Under HB 557, as amended, the power of the Mayor of Chicago to name the members of the Chicago School Board would be abolished. Existing board members would be required to step down after their successors are elected and qualified. The Chicago school electoral districts would contain more than 135,000 residents each, and would be two and a half times as large in terms of population as Chicago city wards. The measure is supported by the city teachers’ union, which is currently at odds with the Mayor and the Chicago Board of Education in trying to reach consensus during collective bargaining.
Nothing in the bill creates a new funding source for Chicago Public Schools, which is currently borrowing eight-figure sums to meet the immediate operating costs of the 2015-16 school year. CPS’s credit rating has been slashed to well below junk-bond level, and the Illinois State Board of Education has begun a probe into the “financial stability” of the Chicago system. The investigation was announced on Thursday, February 18.
Chicago – Expressway Shootings
State Police to set up new patrol program. The new State Police patrols will survey expressways in and around Chicago for gun crimes. The patrol action follows an increased volume of shooting incidents in and around Chicago limited-access expressways. During the first six weeks of 2016, seven people have been shot on Chicago expressways, with one fatality. The shootings are widely attributed to a new outbreak of so-called gang crime in the Chicago area. Many of the shootings follow the common drive-by pattern familiar to observers of Chicago gang activity.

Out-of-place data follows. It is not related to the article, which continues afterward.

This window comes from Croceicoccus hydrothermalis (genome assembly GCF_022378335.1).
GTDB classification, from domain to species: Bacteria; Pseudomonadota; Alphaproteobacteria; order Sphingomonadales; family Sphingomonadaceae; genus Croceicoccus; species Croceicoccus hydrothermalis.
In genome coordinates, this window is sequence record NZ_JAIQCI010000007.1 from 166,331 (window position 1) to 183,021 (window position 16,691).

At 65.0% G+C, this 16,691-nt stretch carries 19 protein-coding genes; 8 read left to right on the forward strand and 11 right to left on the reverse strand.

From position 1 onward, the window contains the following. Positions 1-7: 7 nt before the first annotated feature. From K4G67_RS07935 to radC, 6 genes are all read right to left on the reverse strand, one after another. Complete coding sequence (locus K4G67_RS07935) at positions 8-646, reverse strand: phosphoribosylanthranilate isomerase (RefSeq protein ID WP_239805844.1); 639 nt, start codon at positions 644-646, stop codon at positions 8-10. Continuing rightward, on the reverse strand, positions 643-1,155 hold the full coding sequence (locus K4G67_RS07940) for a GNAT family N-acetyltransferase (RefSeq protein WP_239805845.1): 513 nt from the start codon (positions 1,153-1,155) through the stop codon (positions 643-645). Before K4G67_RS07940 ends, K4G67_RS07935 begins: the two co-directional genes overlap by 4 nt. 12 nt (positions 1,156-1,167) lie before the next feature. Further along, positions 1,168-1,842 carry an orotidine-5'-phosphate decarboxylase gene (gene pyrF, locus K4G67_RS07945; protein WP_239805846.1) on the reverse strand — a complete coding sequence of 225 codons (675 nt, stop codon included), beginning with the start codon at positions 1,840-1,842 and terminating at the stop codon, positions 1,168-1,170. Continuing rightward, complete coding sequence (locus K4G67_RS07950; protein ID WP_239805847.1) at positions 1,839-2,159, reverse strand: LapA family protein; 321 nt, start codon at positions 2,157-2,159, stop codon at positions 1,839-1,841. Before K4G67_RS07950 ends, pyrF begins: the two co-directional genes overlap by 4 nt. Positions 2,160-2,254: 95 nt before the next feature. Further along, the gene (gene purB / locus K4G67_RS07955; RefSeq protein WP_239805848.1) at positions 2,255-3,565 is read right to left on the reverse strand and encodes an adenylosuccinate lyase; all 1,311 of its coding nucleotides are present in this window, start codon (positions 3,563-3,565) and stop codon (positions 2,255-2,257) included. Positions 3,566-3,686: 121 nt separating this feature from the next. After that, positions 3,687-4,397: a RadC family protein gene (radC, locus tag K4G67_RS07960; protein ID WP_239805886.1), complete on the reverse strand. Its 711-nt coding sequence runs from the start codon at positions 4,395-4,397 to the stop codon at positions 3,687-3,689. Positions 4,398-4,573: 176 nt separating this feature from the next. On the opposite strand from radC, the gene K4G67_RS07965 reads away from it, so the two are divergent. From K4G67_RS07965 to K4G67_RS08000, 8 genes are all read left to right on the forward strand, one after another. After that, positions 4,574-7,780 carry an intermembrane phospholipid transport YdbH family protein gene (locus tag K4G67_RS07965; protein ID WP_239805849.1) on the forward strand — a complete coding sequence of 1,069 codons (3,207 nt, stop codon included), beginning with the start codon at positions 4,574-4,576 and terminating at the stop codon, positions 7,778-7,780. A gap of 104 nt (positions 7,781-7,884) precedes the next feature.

Responding to the shooting incidents, the State Police said on Monday, February 15 they would increase surveillance of and patrols over Chicago expressways. The patrols will be carried out with aircraft, video cameras, unmarked law enforcement vehicles, and undercover officers. The patrol program has been named the Chicago Expressway Anti-violence Surge (CEASe).
Children – Governor’s Cabinet
Governor Signs Executive Order Creating the Governor’s Cabinet on Children and Youth. EO 1603, signed by Gov. Bruce Rauner on Thursday, February 18, created the Governor’s Cabinet on Children and Youth. The Children’s Cabinet will provide additional staff support and public-private partnership standing for existing high-ranking officials named to the 19-member panel. Members appointed to the Cabinet include the Deputy Governor, the director of the Governor’s Budget Office, the Superintendent of the State Board of Education, the executive directors of the Board of Higher Education and the Community College Board, the Directors of the Department of Children and Family Services and the Department of Juvenile Justice, and other senior officials.
The status of the new Children’s Cabinet will enable State policymakers to work across State agency boundaries to shape and increase focus on long-term goals. Its standing will improve opportunities for partnerships with the nonprofit sector and the private sector. Many other states have already begun to create cabinets of this type over the past 20 years. Illinois, by this executive order, became the 18th state with a youth-oriented cabinet panel.